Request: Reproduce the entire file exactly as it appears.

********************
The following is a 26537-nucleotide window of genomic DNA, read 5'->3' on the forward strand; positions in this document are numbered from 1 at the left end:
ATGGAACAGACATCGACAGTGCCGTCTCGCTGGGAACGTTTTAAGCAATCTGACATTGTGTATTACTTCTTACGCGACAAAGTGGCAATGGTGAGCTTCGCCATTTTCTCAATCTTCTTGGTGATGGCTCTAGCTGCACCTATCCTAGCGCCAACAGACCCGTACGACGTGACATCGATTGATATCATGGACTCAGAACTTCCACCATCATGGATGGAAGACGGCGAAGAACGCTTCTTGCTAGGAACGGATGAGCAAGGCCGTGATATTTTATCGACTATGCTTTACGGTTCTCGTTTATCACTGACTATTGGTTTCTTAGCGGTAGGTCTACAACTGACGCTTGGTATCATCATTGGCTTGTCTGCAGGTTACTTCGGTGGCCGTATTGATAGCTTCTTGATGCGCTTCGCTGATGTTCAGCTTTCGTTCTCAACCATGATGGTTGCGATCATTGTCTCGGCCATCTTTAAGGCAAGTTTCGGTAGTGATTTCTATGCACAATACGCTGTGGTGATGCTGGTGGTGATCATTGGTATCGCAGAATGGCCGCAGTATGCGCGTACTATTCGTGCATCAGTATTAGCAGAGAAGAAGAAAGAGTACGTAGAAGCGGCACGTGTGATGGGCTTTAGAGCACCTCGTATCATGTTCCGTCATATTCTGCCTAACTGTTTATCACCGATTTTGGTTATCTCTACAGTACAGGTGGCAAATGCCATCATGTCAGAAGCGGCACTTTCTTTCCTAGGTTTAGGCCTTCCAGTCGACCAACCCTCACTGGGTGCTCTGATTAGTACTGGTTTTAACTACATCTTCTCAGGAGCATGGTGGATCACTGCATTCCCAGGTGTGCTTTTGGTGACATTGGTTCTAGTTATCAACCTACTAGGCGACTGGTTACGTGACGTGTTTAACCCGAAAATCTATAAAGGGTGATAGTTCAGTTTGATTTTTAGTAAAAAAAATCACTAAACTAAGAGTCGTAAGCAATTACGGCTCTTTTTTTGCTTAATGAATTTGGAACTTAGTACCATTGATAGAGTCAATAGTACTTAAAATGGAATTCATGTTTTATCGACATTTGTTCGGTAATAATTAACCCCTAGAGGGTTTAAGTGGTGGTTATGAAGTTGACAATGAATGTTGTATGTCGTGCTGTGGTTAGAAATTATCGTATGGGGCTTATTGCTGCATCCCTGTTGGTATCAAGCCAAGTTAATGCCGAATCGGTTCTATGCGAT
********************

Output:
The following is a 26537-nucleotide window of genomic DNA, read 5'->3' on the forward strand; positions in this document are numbered from 1 at the left end:
ATGGAACAGACATCGACAGTGCCGTCTCGCTGGGAACGTTTTAAGCAATCTGACATTGTGTATTACTTCTTACGCGACAAAGTGGCAATGGTGAGCTTCGCCATTTTCTCAATCTTCTTGGTGATGGCTCTAGCTGCACCTATCCTAGCGCCAACAGACCCGTACGACGTGACATCGATTGATATCATGGACTCAGAACTTCCACCATCATGGATGGAAGACGGCGAAGAACGCTTCTTGCTAGGAACGGATGAGCAAGGCCGTGATATTTTATCGACTATGCTTTACGGTTCTCGTTTATCACTGACTATTGGTTTCTTAGCGGTAGGTCTACAACTGACGCTTGGTATCATCATTGGCTTGTCTGCAGGTTACTTCGGTGGCCGTATTGATAGCTTCTTGATGCGCTTCGCTGATGTTCAGCTTTCGTTCTCAACCATGATGGTTGCGATCATTGTCTCGGCCATCTTTAAGGCAAGTTTCGGTAGTGATTTCTATGCACAATACGCTGTGGTGATGCTGGTGGTGATCATTGGTATCGCAGAATGGCCGCAGTATGCGCGTACTATTCGTGCATCAGTATTAGCAGAGAAGAAGAAAGAGTACGTAGAAGCGGCACGTGTGATGGGCTTTAGAGCACCTCGTATCATGTTCCGTCATATTCTGCCTAACTGTTTATCACCGATTTTGGTTATCTCTACAGTACAGGTGGCAAATGCCATCATGTCAGAAGCGGCACTTTCTTTCCTAGGTTTAGGCCTTCCAGTCGACCAACCCTCACTGGGTGCTCTGATTAGTACTGGTTTTAACTACATCTTCTCAGGAGCATGGTGGATCACTGCATTCCCAGGTGTGCTTTTGGTGACATTGGTTCTAGTTATCAACCTACTAGGCGACTGGTTACGTGACGTGTTTAACCCGAAAATCTATAAAGGGTGATAGTTCAGTTTGATTTTTAGTAAAAAAAATCACTAAACTAAGAGTCGTAAGCAATTACGGCTCTTTTTTTGCTTAATGAATTTGGAACTTAGTACCATTGATAGAGTCAATAGTACTTAAAATGGAATTCATGTTTTATCGACATTTGTTCGGTAATAATTAACCCCTAGAGGGTTTAAGTGGTGGTTATGAAGTTGACAATGAATGTTGTATGTCGTGCTGTGGTTAGAAATTATCGTATGGGGCTTATTGCTGCATCCCTGTTGGTATCAAGCCAAGTTAATGCCGAATCGGTTCTATGCGAT